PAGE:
Modeling College Major Choices Using Elicited Measures of Expectations and Counterfactuals

32 Pages Posted: 8 Feb 2010

See all articles by Peter Arcidiacono

Peter Arcidiacono

Duke University - Department of Economics; National Bureau of Economic Research (NBER)

V. Joseph Hotz

Duke University; National Bureau of Economic Research (NBER); IZA Institute of Labor Economics

Songman Kang

Duke University - Trinity College of Arts & Sciences

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Abstract

The choice of a college major plays a critical role in determining the future earnings of college graduates. Students make their college major decisions in part due to the future earnings streams associated with the different majors. We survey students about what their expected earnings would be both in the major they have chosen and in counterfactual majors. We also elicit students' subjective assessments of their abilities in chosen and counterfactual majors. We estimate a model of college major choice that incorporates these subjective expectations and assessments. We show that both expected earnings and students' abilities in the different majors are important determinants of student's choice of a college major. We also show that students' forecast errors with respect to expected earnings in different majors is potentially important, with our estimates suggesting that 7.5% of students would switch majors if they made no forecast errors.

Keywords: choice of college major, subjective expectations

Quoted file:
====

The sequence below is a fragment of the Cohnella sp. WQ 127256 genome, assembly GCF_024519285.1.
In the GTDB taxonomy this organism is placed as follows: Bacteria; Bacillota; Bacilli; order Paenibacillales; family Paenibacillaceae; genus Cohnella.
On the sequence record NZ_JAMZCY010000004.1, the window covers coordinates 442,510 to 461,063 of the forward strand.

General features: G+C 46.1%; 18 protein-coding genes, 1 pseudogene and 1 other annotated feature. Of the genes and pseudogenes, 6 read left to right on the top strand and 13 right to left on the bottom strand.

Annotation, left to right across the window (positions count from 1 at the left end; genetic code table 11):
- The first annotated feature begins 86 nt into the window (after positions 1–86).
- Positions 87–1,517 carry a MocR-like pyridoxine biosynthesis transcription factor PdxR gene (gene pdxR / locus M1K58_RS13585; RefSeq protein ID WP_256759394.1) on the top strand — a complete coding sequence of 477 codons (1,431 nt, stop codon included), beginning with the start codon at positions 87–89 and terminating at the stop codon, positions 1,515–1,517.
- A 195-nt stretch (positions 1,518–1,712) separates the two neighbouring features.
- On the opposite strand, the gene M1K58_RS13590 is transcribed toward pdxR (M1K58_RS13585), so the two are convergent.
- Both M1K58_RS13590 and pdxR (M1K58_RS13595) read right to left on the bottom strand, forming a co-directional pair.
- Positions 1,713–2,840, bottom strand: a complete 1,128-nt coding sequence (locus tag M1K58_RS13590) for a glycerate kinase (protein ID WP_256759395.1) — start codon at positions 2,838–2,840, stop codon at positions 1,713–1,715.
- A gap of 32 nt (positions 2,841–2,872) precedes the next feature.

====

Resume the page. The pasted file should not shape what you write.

JEL Classification: I2, C81

Suggested Citation

Arcidiacono, Peter and Hotz, V. Joseph and Kang, Songman, Modeling College Major Choices Using Elicited Measures of Expectations and Counterfactuals. IZA Discussion Paper No. 4738, Available at SSRN: https://ssrn.com/abstract=1549214

Peter Arcidiacono (Contact Author)

Duke University - Department of Economics ( email )

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National Bureau of Economic Research (NBER) ( email )

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V. Joseph Hotz

Duke University ( email )

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Durham, NC 27708
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HOME PAGE: http://www.econ.duke.edu/~vjh3

National Bureau of Economic Research (NBER)

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IZA Institute of Labor Economics ( email )

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Songman Kang

Duke University - Trinity College of Arts & Sciences ( email )

Durham, NC 27708-0204
United States

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